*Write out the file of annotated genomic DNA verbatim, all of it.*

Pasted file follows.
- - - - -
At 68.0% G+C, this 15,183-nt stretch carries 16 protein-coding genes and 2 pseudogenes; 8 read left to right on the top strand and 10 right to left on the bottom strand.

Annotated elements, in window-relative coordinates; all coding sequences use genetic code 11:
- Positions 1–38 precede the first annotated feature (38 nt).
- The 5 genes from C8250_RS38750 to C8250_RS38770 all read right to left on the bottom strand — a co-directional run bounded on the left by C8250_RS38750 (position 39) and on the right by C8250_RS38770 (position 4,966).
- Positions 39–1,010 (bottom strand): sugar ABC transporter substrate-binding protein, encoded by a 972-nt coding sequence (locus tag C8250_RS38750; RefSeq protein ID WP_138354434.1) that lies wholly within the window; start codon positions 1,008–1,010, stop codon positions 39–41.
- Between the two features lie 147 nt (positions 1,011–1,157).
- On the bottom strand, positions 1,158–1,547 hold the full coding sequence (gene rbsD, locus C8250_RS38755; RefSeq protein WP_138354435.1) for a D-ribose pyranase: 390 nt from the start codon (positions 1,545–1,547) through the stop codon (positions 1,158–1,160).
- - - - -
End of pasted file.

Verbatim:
At 68.0% G+C, this 15,183-nt stretch carries 16 protein-coding genes and 2 pseudogenes; 8 read left to right on the top strand and 10 right to left on the bottom strand.

Annotated elements, in window-relative coordinates; all coding sequences use genetic code 11:
- Positions 1–38 precede the first annotated feature (38 nt).
- The 5 genes from C8250_RS38750 to C8250_RS38770 all read right to left on the bottom strand — a co-directional run bounded on the left by C8250_RS38750 (position 39) and on the right by C8250_RS38770 (position 4,966).
- Positions 39–1,010 (bottom strand): sugar ABC transporter substrate-binding protein, encoded by a 972-nt coding sequence (locus tag C8250_RS38750; RefSeq protein ID WP_138354434.1) that lies wholly within the window; start codon positions 1,008–1,010, stop codon positions 39–41.
- Between the two features lie 147 nt (positions 1,011–1,157).
- On the bottom strand, positions 1,158–1,547 hold the full coding sequence (gene rbsD, locus C8250_RS38755; RefSeq protein WP_138354435.1) for a D-ribose pyranase: 390 nt from the start codon (positions 1,545–1,547) through the stop codon (positions 1,158–1,160).